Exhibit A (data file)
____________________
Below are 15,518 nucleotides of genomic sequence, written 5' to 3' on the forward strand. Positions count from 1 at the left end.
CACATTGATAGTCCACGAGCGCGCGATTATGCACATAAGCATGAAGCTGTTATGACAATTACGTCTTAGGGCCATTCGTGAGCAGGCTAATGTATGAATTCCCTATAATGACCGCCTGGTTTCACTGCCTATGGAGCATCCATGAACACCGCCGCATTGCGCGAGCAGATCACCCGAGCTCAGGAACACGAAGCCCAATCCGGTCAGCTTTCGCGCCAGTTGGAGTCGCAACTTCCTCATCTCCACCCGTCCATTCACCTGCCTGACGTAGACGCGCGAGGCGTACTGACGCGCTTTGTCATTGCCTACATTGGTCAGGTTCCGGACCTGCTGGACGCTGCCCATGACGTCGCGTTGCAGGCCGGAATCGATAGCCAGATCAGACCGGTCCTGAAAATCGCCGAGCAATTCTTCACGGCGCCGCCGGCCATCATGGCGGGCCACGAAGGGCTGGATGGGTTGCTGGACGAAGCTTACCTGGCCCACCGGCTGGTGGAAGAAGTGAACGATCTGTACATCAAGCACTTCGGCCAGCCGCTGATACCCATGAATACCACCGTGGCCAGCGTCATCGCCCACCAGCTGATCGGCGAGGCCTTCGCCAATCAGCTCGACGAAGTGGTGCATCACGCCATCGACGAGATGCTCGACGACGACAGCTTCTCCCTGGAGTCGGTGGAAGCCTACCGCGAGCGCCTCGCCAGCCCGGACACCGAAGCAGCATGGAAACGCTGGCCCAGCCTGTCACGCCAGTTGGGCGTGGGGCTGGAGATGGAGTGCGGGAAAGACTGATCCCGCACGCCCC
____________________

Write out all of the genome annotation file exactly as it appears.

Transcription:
Below are 15,518 nucleotides of genomic sequence, written 5' to 3' on the forward strand. Positions count from 1 at the left end.
CACATTGATAGTCCACGAGCGCGCGATTATGCACATAAGCATGAAGCTGTTATGACAATTACGTCTTAGGGCCATTCGTGAGCAGGCTAATGTATGAATTCCCTATAATGACCGCCTGGTTTCACTGCCTATGGAGCATCCATGAACACCGCCGCATTGCGCGAGCAGATCACCCGAGCTCAGGAACACGAAGCCCAATCCGGTCAGCTTTCGCGCCAGTTGGAGTCGCAACTTCCTCATCTCCACCCGTCCATTCACCTGCCTGACGTAGACGCGCGAGGCGTACTGACGCGCTTTGTCATTGCCTACATTGGTCAGGTTCCGGACCTGCTGGACGCTGCCCATGACGTCGCGTTGCAGGCCGGAATCGATAGCCAGATCAGACCGGTCCTGAAAATCGCCGAGCAATTCTTCACGGCGCCGCCGGCCATCATGGCGGGCCACGAAGGGCTGGATGGGTTGCTGGACGAAGCTTACCTGGCCCACCGGCTGGTGGAAGAAGTGAACGATCTGTACATCAAGCACTTCGGCCAGCCGCTGATACCCATGAATACCACCGTGGCCAGCGTCATCGCCCACCAGCTGATCGGCGAGGCCTTCGCCAATCAGCTCGACGAAGTGGTGCATCACGCCATCGACGAGATGCTCGACGACGACAGCTTCTCCCTGGAGTCGGTGGAAGCCTACCGCGAGCGCCTCGCCAGCCCGGACACCGAAGCAGCATGGAAACGCTGGCCCAGCCTGTCACGCCAGTTGGGCGTGGGGCTGGAGATGGAGTGCGGGAAAGACTGATCCCGCACGCCCC